Revolution and Victory in Argentina

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Revolution and Victory in Argentina

Postby johnny nemo » Wed Aug 23, 2006 2:27 pm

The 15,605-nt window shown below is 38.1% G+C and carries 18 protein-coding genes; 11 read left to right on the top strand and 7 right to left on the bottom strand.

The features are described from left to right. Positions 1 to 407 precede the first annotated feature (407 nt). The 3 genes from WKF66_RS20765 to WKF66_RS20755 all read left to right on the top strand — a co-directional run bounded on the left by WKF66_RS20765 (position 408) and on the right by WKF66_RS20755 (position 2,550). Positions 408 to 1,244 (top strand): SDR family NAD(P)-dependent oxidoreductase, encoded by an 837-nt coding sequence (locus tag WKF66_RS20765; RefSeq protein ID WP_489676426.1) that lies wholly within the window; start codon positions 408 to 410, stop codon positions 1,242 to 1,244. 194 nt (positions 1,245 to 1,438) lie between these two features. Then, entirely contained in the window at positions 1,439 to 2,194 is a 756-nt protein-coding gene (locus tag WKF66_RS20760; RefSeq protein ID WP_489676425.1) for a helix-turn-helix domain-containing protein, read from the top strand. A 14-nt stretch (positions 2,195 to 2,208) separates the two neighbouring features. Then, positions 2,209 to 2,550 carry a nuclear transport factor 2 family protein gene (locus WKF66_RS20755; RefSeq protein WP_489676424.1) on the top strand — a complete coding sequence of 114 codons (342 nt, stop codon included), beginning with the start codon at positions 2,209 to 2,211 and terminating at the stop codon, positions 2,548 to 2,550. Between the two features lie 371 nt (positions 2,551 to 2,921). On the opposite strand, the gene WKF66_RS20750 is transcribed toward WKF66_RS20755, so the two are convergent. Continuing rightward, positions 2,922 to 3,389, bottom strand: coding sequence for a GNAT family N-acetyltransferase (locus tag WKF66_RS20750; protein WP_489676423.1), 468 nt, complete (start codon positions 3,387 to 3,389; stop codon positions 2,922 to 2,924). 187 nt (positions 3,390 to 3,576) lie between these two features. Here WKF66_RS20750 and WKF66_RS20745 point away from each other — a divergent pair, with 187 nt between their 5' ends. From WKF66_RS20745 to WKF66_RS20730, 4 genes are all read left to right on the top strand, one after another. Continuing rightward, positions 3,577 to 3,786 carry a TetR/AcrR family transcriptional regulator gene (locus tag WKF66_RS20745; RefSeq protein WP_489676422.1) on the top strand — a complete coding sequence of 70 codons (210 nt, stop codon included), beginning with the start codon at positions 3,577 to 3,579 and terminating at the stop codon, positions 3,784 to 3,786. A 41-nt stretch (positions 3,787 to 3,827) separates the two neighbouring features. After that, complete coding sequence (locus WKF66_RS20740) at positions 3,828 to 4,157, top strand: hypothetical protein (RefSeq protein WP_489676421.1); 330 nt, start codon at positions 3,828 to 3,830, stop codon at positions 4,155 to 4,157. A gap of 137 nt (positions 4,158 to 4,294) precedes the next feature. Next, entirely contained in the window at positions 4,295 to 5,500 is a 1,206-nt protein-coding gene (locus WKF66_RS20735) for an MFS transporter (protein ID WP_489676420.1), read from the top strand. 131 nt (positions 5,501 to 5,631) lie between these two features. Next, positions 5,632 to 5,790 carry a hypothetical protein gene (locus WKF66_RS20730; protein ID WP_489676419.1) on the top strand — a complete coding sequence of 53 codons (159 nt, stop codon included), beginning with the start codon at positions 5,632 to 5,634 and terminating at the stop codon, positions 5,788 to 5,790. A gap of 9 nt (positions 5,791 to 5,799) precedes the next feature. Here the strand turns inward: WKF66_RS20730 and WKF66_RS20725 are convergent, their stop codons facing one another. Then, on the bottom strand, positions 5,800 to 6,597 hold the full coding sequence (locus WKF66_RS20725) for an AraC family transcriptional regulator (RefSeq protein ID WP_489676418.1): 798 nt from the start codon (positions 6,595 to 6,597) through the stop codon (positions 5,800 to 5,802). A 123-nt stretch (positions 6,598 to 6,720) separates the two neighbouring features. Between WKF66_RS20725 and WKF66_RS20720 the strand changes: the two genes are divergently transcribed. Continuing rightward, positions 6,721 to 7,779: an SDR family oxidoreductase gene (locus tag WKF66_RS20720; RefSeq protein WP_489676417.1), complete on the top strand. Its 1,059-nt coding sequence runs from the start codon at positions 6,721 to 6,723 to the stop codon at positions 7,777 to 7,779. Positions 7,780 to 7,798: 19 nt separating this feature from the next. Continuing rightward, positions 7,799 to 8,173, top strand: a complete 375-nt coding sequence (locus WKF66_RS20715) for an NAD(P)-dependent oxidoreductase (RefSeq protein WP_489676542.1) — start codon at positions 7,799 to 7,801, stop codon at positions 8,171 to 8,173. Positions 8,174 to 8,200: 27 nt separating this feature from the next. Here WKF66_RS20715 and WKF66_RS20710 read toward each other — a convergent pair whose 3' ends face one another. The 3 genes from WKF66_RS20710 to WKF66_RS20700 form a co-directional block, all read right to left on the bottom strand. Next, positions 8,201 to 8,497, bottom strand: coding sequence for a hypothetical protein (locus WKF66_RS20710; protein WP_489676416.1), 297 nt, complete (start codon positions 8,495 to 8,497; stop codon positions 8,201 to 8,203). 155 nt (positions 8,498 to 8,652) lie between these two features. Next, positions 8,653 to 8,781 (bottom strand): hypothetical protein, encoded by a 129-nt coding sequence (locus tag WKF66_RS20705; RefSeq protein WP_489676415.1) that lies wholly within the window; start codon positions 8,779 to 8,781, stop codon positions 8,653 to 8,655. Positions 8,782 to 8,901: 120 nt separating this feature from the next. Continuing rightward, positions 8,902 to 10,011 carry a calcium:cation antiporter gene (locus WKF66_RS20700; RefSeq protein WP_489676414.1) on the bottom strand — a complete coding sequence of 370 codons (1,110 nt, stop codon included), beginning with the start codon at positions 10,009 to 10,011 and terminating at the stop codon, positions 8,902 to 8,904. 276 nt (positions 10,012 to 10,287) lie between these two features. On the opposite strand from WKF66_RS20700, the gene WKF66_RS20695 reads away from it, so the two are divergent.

I've been saying forever that<!--EZCODE BOLD START--><strong> all we need to do to fix the economy is fire the bosses</strong><!--EZCODE BOLD END-->.<br><br>They did it in Argentina in a syndicalist/collectivist/ democratic/whatever-you-wanna-call-it/ way AND IT'S WORKING !<br><br>I'm posting this because I see waaaaaaay too much bad news in the world.<br>If I don't read about something positive every once in a while, I end up feeling like I'm living in <!--EZCODE ITALIC START--><em>The Bell Jar</em><!--EZCODE ITALIC END--> and I hear the oven beckoning me to stick my head in.<br><br>So...can we please keep this one upbeat?<br>No "I told you Libertarianism works" flame wars, please or I'll make a big stink about how Argentina went down thanks to "free market" policies.<br><br>Thanks in advance.<br> <br><!--EZCODE AUTOLINK START--><a href="http://www.orionmagazine.org/pages/om/06-4om/Ballve.html">www.orionmagazine.org/pag...allve.html</a><!--EZCODE AUTOLINK END--><br><br><!--EZCODE BOLD START--><strong>The Silent Revolution</strong><!--EZCODE BOLD END--><br>by Marcelo Ballve<br><br><!--EZCODE ITALIC START--><em>ONE MORNING IN JUNE 2002, a group of twenty unemployed factory workers gathered on a treeless sidewalk in downtown Avellaneda, an industrial suburb of Buenos Aires. They came loaded with poles, plastic sheeting, scrap lumber, and rope. In short order, they raised a tent before a nine-story brick factory known as the Cristalux Glassworks. The factory, recognizable by its billboard-sized bas-relief of a worker blowing glass, had once employed a workforce of twelve hundred. Now it stood abandoned and shuttered.<br><br>It was late fall in the Southern Hemisphere, and night temperatures dipped into the low forties. The wide, bleak avenue offered no shelter from wind, rain, or sun. The tent was just an orange tarp strung up between the factory’s main gate and a light post, the sides anchored to crates. But the workers were determined to keep the tent fastened to the gate until they could go back inside. More than one hundred ex-employees eventually joined the protest, either lending their bodies or bringing food.<br><br>Many of the workers had been employed for decades as machinists, loaders, packers, labelers, janitors, or guards at Cristalux SA, whose popular Durax brand was known as the most durable glass in the country. Theirs had been a highly regimented workplace, marked by quotas, strict rules, understaffed assembly lines, and foremen who pushed employees to produce at a maximum clip. Talk was discouraged. Still, the workers had decent wages, social security benefits, and paid vacations.<br><br>Then the world caved in. In the 1990s, driven by loan conditions of the International Monetary Fund that opened the country’s markets to imported goods and foreign investors but undermined local businesses, Argentina ’s economy tumbled into recession. By the end of the decade, even previously prosperous factories across the country were downsizing or shutting down, and an estimated two thousand factories would eventually go bankrupt.<br><br>Between 1995 and 2000, Cristalux managers reduced the staff to a skeleton crew of 380, all of whom were dismissed on December 12, 2000 . Cristalux shut its workers out of the factory, which closed in a court-administered bankruptcy. By the time the workers raised their tent some eighteen months later, official Argentine unemployment had reached 22 percent.<br><br><!--EZCODE BOLD START--><strong>To avoid seeing their livelihoods consigned to the junk heap of the global economy, the ex-Cristalux workers made a bold request to Matilde Evangelina Ballerini, the bankruptcy judge divvying up the factory’s assets. The request, punctuated by the tent encampment and vigil, was not entirely unprecedented. It echoed the expressed desires of workers at scores of similar factories throughout Argentina in those chaotic times: let the workers return to their machines and work to feed their families. Like those who occupied scores of other factories in Argentina , the ex-Cristalux employees had no boss, no manager, no help from labor unions, no real plan, no money, and no ambitions of glory. They just wanted in.</strong><!--EZCODE BOLD END--><br><br>Osvaldo Donato, then a forty-year-old forklift operator with three children, became a hero of the tent epoch. To save on bus fare, he rode seventy-four blocks every day on a bicycle that became the workers’ meal cart. A descendant of Sicilian immigrants, with mischievous blue eyes, a ruddy complexion, and a reddish mustache, Donato would ride off with whatever money the workers could scrape together to beg, cajole, or charm food from Avellaneda’s fruit stands, bakeries, and cafés. When he pedaled back, his bicycle basket full of bread, vegetables, or pasta, the workers could look forward to a dinner cooked in a blackened pot over a wood fire.<br><br>Donato and his compatriots had few other sources of comfort. They had no idea how long they would have to maintain their vigil. Nor could they have imagined how successful they would be at reclaiming their livelihoods. When the dust cleared from the worst of the economic collapse from 2001 to 2003, they and thousands of their fellow Argentines had taken over more than 150 abandoned or bankrupt factories and businesses, everything from a breadstick factory to a shipyard. They have been running them since without their former bosses. Like the ex-Cristalux workers—who have reconstituted themselves as worker-owners of Cooperativa Cristal Avellaneda—they are producing on an industrial scale under worker control, with humanely paced assembly lines, support for family members, and morale-boosting conditions like adequate staffing.<br><br>In most cases, the workers carried out their campaigns against the wishes of owners and their creditors (banks, utilities, and tax agencies), who wanted machinery sold—as scrap metal if necessary—and the real estate put up for sale. But the movement of recovered factories, or fábricas recuperadas, was not a typical clash between labor and management.<!--EZCODE BOLD START--><strong> These workers turned the logic of corporate cost-cutting on its head. Instead of eliminating jobs to fatten profit margins, Argentina ’s recovered factories jettisoned an entire managerial hierarchy to preserve the livelihoods of workers. The upshot: participants in the recuperadas movement have saved about thirteen thousand jobs.</strong><!--EZCODE BOLD END--> They also may have generated one of the densest clusters of new worker-run co-operative enterprises in modern history.<br><br><!--EZCODE BOLD START--><strong>Observers have heralded the recuperadas as examples of—depending on the proponent—socialism, a radical co-operative movement, or classic anarchism, which envisions a spontaneous collapse of the powers-that-be and the rise of a new society in which men and women decide for themselves how to parcel out the tasks of community building, all without hierarchy, institutions, or oppressive regulations. But in organizing the recuperadas out of economic ruin, the workers themselves were not championing any ideology.<br>“Let me tell you how this works,” said Gustavo Crisaldo, a thoughtful machinist with prematurely gray hair, now a member of Cristal Avellaneda’s directorial commission. “It’s this simple: if we hadn’t had our backs against the wall, we wouldn’t be here right now.”</strong><!--EZCODE BOLD END--><br><br>In his 2003 book on the recovered factories, El cambio silencioso, or The Silent Change, Argentine journalist Esteban Magnani points out that the recuperadas provided a psychological breakthrough for working-class communities, which had long endured with few options. “The fact that there is a path, a possibility of a different outlook after so many years in which there has been a total lack of options,” Lalo Paret, a community activist who participated directly in several takeovers around Buenos Aires, tells Magnani, “that in itself is a revolution, a great silent change.”<br><br><br>LIKE MOST DEVELOPMENTS in recent Argentine history, the economic collapse and recovery of factories cannot be understood apart from the legacy of General Juan Domingo Perón, a career military officer first elected president in 1946. With his commanding presence, brilliant smile, and slicked-back hair, Perón dominated the country for nine years and the political passions of many Argentines for many years afterward. Effectively controlling the legislature, judiciary, and unions, he created a political edifice with the Argentine working class as its foundation, a structure that endured even after a 1955 coup drove him into exile. Nationalists, workers, and left-wing students helped return Perón to the presidency in 1973, but he died within a year. His successor, his second wife, Isabelita, could not maintain control over a politically divided country, and Argentina's ’ military unseated her in a 1976 coup, initiating the Dirty War in which thirty thousand people disappeared in a reign of terror. Union and labor activists were among those targeted.<br><br>Under the military government, Argentina aligned itself with the free-market policies espoused by Washington DC. Bit by bit, the junta began undoing Peronist policies: it dismantled the tariffs that protected national industry, racked up massive debts with international lenders like the IMF, eliminated subsidies to industry, privatized state industries, and cut social programs. Though the country returned to democracy in 1983, it remained paralyzed by the loans and obligations initiated by the junta. By 1989, the economy was in shambles and government spending to shore it up had created hyperinflation that reached an annual rate of over 1000 percent, prompting a reversion to many of the pro-American economic policies initiated by the junta.<br><br>That so-called Washington Consensus was embraced by Carlos Menem, president from 1989 to 1999, a Ferrari-driving, side-burned Peronist Party caudillo who seemed to forget his party’s working-class base. Menem wooed the IMF, the World Bank, Washington, and, most of all, Wall Street, zealously applying the economic formulas they preached. He privatized all the key state industries, kept a tight rein on the labor unions, and reduced duties on imports like autos and glassware. He also pegged the country’s currency one-to-one with the U.S. dollar. The fixed exchange rate—the government simply decreed that one peso was worth one dollar—was the lynchpin of Argentina's ’ plan to curb inflation. Ultimately, it precipitated the wave of factory collapses throughout the country.<br><br>Especially at first, Menem’s economic plan attracted significant foreign investment, enriched foreign banks, and gave middle-class Argentines confidence in their strong currency. It enabled them to travel, buy imported electronics and clothes, and pretend they were a part of the developed world.<br><br>By the late 1990s, the policy began to show its cracks. All production costs had to be computed in dollars, and businesses typically borrowed in dollars as well. Because of the artificial strength of the national currency, Argentine products became more expensive than imports from countries like Brazil and China, where currencies were weaker. That meant that locally produced goods like Cristalux’s became less competitive not only within Argentina but also worldwide.<br><br>As wages were slashed and jobs dried up, the conurbano—a ring of working-class cities like Avellaneda encircling Buenos Aires—became a sprawling rust belt. At the end of Menem’s ten years in power in late 1999, the Census Bureau’s household survey revealed a chilling fact: 5.8 million people in former working- or middle-class households in the conurbano, nearly half the area’s population, had slipped into poverty. By late 2001, Argentina's unemployment hovered around 30 percent, the economy was projected to shrink an unprecedented 15 percent that year, and banks had frozen the life savings of millions of Argentines.<br><br>THE AUGUST 2000 OCCUPATION of GIP Metal, manufacturer of steel tubes, is widely credited with launching the recuperada movement. As in most of the takeovers, GIP’s owners had wanted to hand their assets to a bankruptcy judge, who would decide how to satisfy creditors. But according to Magnani’s El cambio silencioso, fifty-four of the company’s metalworkers smelled a rat. The owners, they suspected, were rigging the bankruptcy so they could profit from dismantling the factory.<br><br>The employees decided to squat in the plant. Lobbied by the workers, a judge found evidence of fraud and blocked an eviction order. A federation of co-operatives convinced the city of Avellaneda to expropriate GIP Metal and cede it to the workers’ co-op until they could buy it. By 2001, they were running the factory themselves. With minor variations, this became the blueprint for subsequent factory recoveries.<br><br>Meanwhile, ex-president Menem’s neglect of the working class was beginning to backfire. On December 19, 2001 , hungry protestors throughout Avellaneda and other heavily Peronist communities gutted of jobs converged on supermarkets and demanded handouts, breaking in and taking food off the shelves when their demands were brushed aside. On the heels of that action, students, housewives, and retirees swelled the ranks of demonstrators downtown, banging pots and pans and demanding among other things that the government end Argentina ’s submission to the IMF. The next day, the protests moved to the historic Avenida de Mayo, and before it was over some thirty-five people were dead, including a half-dozen civilians killed by police within a stone’s throw of the presidential palace.<br><br>The show of force did not slow the recuperada movement. In subsequent months, a network of leftists, students, grassroots groups—along with politically active unemployed workers known as piqueteros, or picketers, and ordinary citizens grouped into neighborhood associations known as asambleas—helped workers fend off repeated eviction attempts at occupied factories.<br><br>LIKE HUNDREDS OF THOUSANDS of the country’s newly unemployed, the ex-Cristalux workers had been surviving the economic collapse on unemployment checks and odd jobs. But a core group of the workers continued to meet. On May 25, a national holiday commemorating Argentina’s 1810 declaration of independence from Napoleonic Spain, more than one hundred Cristalux colleagues gathered outside the factory and voted to pitch a protest tent. Within days, a vanguard of six workers was camped outside the factory, sleeping and shivering under a temporary tarp.<br><br>Once the larger group raised the actual tent a week later, between six and twenty workers at a time maintained a vigil in eight- to ten-hour rotations modeled on factory shifts. “There was a lot of want, a lot of hardship,” said Diego Ojeda, a laconic sixty-six-year-old security guard with a fleshy nose and white hair. Ojeda can’t remember the tent days without choking up. “There wasn’t a cent to bring home, and some of our compañeros became estranged from their families along the way.”<br><br>Six weeks into the vigil, a judge ruled that the workers could legally occupy the factory. On July 19, 2002 , a worker climbed over the factory wall, opened the gate from the inside, and welcomed some two hundred employees who, cheering and clapping, stepped inside the Cristalux factory for the first time in nearly two years.<br><br>They were shocked by what they saw. Most of them wept.<br><br>The factory was completely gutted—rat-infested, piled high with rubble. Anything of value had been taken; what couldn’t be taken was wrecked. Looters had smashed circuit boards and the workers’ beloved machines, sliced open coils of cables to scavenge wire, and littered the floor with the remains.<br><br>“You really did feel like turning around, closing the door, and never coming back,” said María Diego, a tough, curly-haired woman who was a twenty-year veteran of Cristalux in quality control. Half of the people who entered the factory that first day did just that.<br><br>Cornelio Ledesma, a sixty-two-year-old maintenance worker from Chaco province, chose to act. The next day, he came back with his machete and set about clearing the vines and creepers that had taken over the ten-acre plot and choked off the driveway circling the factory. “I was thinking, hey, is this the middle of the jungle?” Ledesma remembers.<br><br><!--EZCODE BOLD START--><strong>Every night, workers slept inside the factory to guard against thieves, and for months they had no electricity or gas. The gaps in the skylights let in rain and cold. Pigeons nested in the rafters. At one point, the workers rented out part of the wrecked factory to filmmakers who were shooting a low-budget Argentine horror film. During most of those early days, the workers cranked out rudimentary glass ashtrays and vases from a makeshift furnace just to make money for food. Donato continued his bicycle foraging trips, often bartering glassware, scrap metal, and cardboard that he salvaged from the factory’s ruins.</strong><!--EZCODE BOLD END--><br><br>The group had a goal: to rebuild one of the four forty-ton furnaces necessary to produce on an industrial scale. The workers likened the task to a post-earthquake rescue. Many used their bare hands to drag trash, scrap metal, and rubble out of the plant, taking eight months just to clear away the debris. To construct the furnace, they sifted through the ruins for machine parts, the vital high-heat bricks, and the pyrometers needed to measure the furnace’s temperature. To buy remaining material and parts, they began setting aside what they could from the sale of ashtrays and other wares that they hawked at bazaars, in markets, and door-to-door. They held neighborhood raffles, asked for money at universities, and placed a tent-era collection jar outside the factory. Similar scenes were repeated at recuperadas throughout the country.<br><br>On Friday, June 10, 2005, three years after entering the factory, workers turned on the big furnace for the first time. Avellaneda's mayor was in attendance, the old shift-change siren sounded, and many of the workers wept again. They would be able to triple their production and take home a decent paycheck.<br><br>MORE THAN 90 PERCENT of the fábricas recuperadas in Argentina operate as co-operatives, partly because municipal and provincial governments often recommended that recuperadas form co-ops to negotiate expropriations. But, like their contemporaries, the Cristal members quickly learned that the co-op structure allowed more than a convenient and relatively inexpensive way to lobby politicians and judges; it allowed an organic rearrangement of the entire workplace.<br><br>Today, the average ex-Cristalux worker will emphatically insist on using the factory’s new name, Cooperativa Cristal Avellaneda, often shortened affectionately to Cristal Avellaneda.<!--EZCODE BOLD START--><strong> It is a 180-member co-op comprising full members and aspirantes—or new workers—who elect a six-person directorial commission by a majority vote.</strong><!--EZCODE BOLD END--><br><br>Like most of the recuperadas, the Cristal co-op has the simplest rules imaginable and the simplest pay scale—equal, across the board. Twice-monthly assemblies discuss and vote on all important matters facing the factory. If a majority approves a proposal, the directorial commission supervises its execution, assigning project managers to work out the details. The members elect directors every three years, but choose only a few seats at a time to ensure administrative continuity. A vote can reverse any decision (including an election) and can change any line in the statutes. It isn’t a perfect system. Assemblies are often chaotic, boisterous affairs. “A lot of cussing goes on,” said Diego Ojeda, the security guard. But when the shouts die down, decisions get made, sometimes quickly.<br><br>Though many members found the world of suppliers, sales, distribution, accounting, inventory, and personnel management less mystifying than expected, the reconstitution of an entire industrial organism was no simple task. Few workers had finished high school. “It was like a new world for all of us,” said Osvaldo Donato. “We had to make decisions all of a sudden, assume responsibilities, not simply do as we were told.”<br><br><br>A third-generation factory worker, Donato had begun factory work at age fifteen. For most of his career at Cristalux, he moved pallets in the factory’s warehouses. During the tent days, his bicycle and good-natured hustle in finding food earned him the workers’ respect and admiration, although he wanted nothing to do with running the co-op. But then a corruption scandal forced the workers to impeach the entire directorial commission, who had come under a cloud of suspicion for embezzlement. In elections that followed, Donato replaced one of his former colleagues.<br><br><br>When we talked in January 2006, in a Spartan office harboring only a desk, three chairs, a phone, and a fax machine, it was the middle of Argentina's summer. The factory workers who came to consult with Donato, protective face masks hanging from their necks, were bathed in sweat from the sweltering weather and the furnace’s heat. A red and white banner of one of Avellaneda's professional soccer teams fluttered slightly whenever a floor fan turned in its direction. Donato looked drawn, overworked.<br><br><br>“I think that if you ask any member of the directorial commission if they would rather resign and go back to their old jobs, they would say yes,” he said. “But we created this co-operative out of need. Our colleagues have chosen us for the responsibility of coordinating the co-op, and we can’t shirk the duty.” It’s a duty that comes with few privileges or amenities. While the six-seat directorial commission passes for “management,” its officers don’t earn higher wages. They resist any impression of authority. Donato may spend more time now in the no-frills warren of offices ringing the factory floor, but he still punches the clock like everyone else, and wears his khaki pants and work shirt and black work boots.<br><br><br>On the assembly line one morning, I spoke with María Diego, the curly-haired veteran of the tent days. The glass plates came relentlessly, pushed two by two on the metal rollers of a conveyor, cooling to a translucent blue by the time they reached her. As we talked, she worked alongside two others, a young man and woman. In the old days, only two workers would have been stationed here. “Before, there would be a lot of explanations due if you stopped the machines,” says Gustavo Crisaldo, Donato’s officemate and member of the directorial commission. “Today, if anyone could get hurt, we stop the machines without hesitation.”<br><br><br>As they worked, Diego and the others drank yerba mate, an indigenous South American tea, and listened to an old radio playing pop music—practices that Cristalux SA had forbidden. “No one’s looking over your shoulder now,” Donato says. “Before, you’d work for hours loading boxes, killing your back, and if a supervisor saw you sit on a box for one minute of rest, you were on probation.” Unlike the previous owners, Cristal Avellaneda gives workers the opportunity to recruit new hires from among family and friends, reinforcing the tight-knit atmosphere at the plant. Cristal Avellaneda has also hired a half dozen retirees in the engineering, design, and maintenance departments, some of whom function as unofficial elders and trainers.<br><br><br><br>AMONG THE RADICAL CHANGES weathered by Cristal Avellaneda members are their expectations for pay and success. With only one of its four industrial-scale furnaces operating, the factory employs a fraction of its former workforce, and produces perhaps one-tenth of its former output. The Cristal workers take home less than seventy dollars a week, just enough to get by. Any raises, or even the addition of any positions, would have to be approved by a membership-wide vote that would take into account a host of variables, including debts, necessary investments, and reserve funds. And for the foreseeable future, those needs will likely take precedence.<br><br><br>“If a screw has come loose and fallen on the ground,” says Gustavo Crisaldo, “the mentality before was that you would kick it under a machine somewhere so that no one would see it. Now, you have to realize—that’s your screw that you’re kicking; if you don’t bend over to pick it up, that’s money out of your pocket.”<br><br><br>While the old management had scorned recycled material and used it as little as possible, the raw material for glassmaking at Cristal Avellaneda now consists of 30 to 100 percent post-consumer recycled glass. Workers bring in used bottles, soak them in buckets of water, remove their labels, sort them by color, and put any shards through a machine called the Rompehuesos, or Bone Crusher. They have also modified a junked 1950s-era Chevy truck to feed sand and glass into the furnace, and bring in used cardboard, paper, and string for packing material.<br><br><br>But the biggest efficiency at Cristal came from the artisan practice of glass blowing, which had defined the factory at its inception in 1896. Revived after several decades of absence, the practice allows Cristal Avellaneda to produce two types of glassware from the furnace, which turns sand, recycled glass, and a mineral mix into molten glass. A spout near the furnace’s bottom lip oozes a glowing liquid, like incandescent honey, into receptacles on the production line. The resulting pancake-sized discs of soft, red-hot glass are pressed into the shape of dinner plates by whirling, stainless-steel presses. Meanwhile, up above on scaffolding, workers dip long metal poles into another part of the furnace. They gather dollops of molten liquid, twirl it onto long tubes, and blow through these to create bulbous water glasses. Immediately afterward, they dip their creations into water, sending c lou ds of white, steamy smoke billowing upwards. There’s no such thing as a “throwaway”: defective glassware is broken up and fed back into the maws of the furnace. It is now working at full tilt, producing forty thousand glass plates a day, plus the hand-blown water glasses.<br><br><br><br>COOPERATIVE CRISTAL AVELLANEDA has a few other variables going for it. The factory has expropriated the use of the old Durax brand name, kept the loyalty of some traditional customers, secured key distributorships for supermarkets and neighborhood stores, and hired a new sales manager and sales agent in 2005. It also has semi-solid legal status. By 2002, legislators of the Buenos Aires province had expropriated sixteen factories, including Cristalux glassworks, and had passed a law to let workers stay at the plants until they could buy them, lease them from the bankruptcy administrator, or gain title by permanent expropriation. But like most of the recuperadas, Cristal’s expropriation status is temporary; it comes up for renewal at the end of 2006.<br><br><br>Even if they gain full ownership over machines and property, recuperadas still face external challenges. “The market doesn’t care one bit that a shoe was made at a co-operative,” the activist Lalo Paret told me. “The market says this shoe is worth this much and that’s the way it is.” Donato claims that Argentina's dominant glassmaker these days, Rigolleau, artificially depressed the price of glass plates on the market after Cristal’s furnace began operation. And co-operatives, like all enterprises whose measure of success extends beyond the bottom line, often find it difficult to obtain credit and financing.<br><br><br>But regardless of how the recuperadas fare over the next few years, they have articulated an alternative economic culture—and not just inside the factory walls.<br><br><br>Bartering has become common within multiplying networks of recuperadas and co-ops. At the Desde el Pie shoemaking co-op in Laferrere, one of the poorest suburbs of Buenos Aires, the Paraguayan immigrants who run the co-op broke out Cristal Avellaneda plates and cups at a recent barbecue to celebrate the construction of a new shoe factory. At Cristal Avellaneda, many of the workers wear Desde el Pie work boots. The Bauen, a worker-recovered four-star hotel in Buenos Aires, grants free lodging to members of recuperadas who travel on business, and functions as a hub for co-op organizing.<br><br><br>In gratitude for the support of their takeovers, recuperada co-ops are also giving back to their communities—everything from kindergarten scholarships to print-work training. Cristal Avellaneda’s workers, who say they would not have survived the tent era were it not for the food charity of neighbors, marched alongside the neighborhood groups when the government recently planned to close two passenger train stations in Avellaneda; the stations remained open.<br><br>Meanwhile, Donato still goes out to barter or buy food on his bicycle rounds, but now he returns with richer rewards, handing out pastries to the workers on the morning shift: “When I come around the factory floor, they say, ‘Hey Donato, do you have any facturas?’ <!--EZCODE BOLD START--><strong>And I say, ‘Look at you! You used to be grateful for a piece of hard bread, and now you’re demanding pastries!’"</strong><!--EZCODE BOLD END--></em><!--EZCODE ITALIC END--><br><br><br> <p></p><i>Edited by: <A HREF=http://p216.ezboard.com/brigorousintuition.showUserPublicProfile?gid=johnnynemo>johnny nemo</A> at: 8/23/06 12:43 pm<br></i>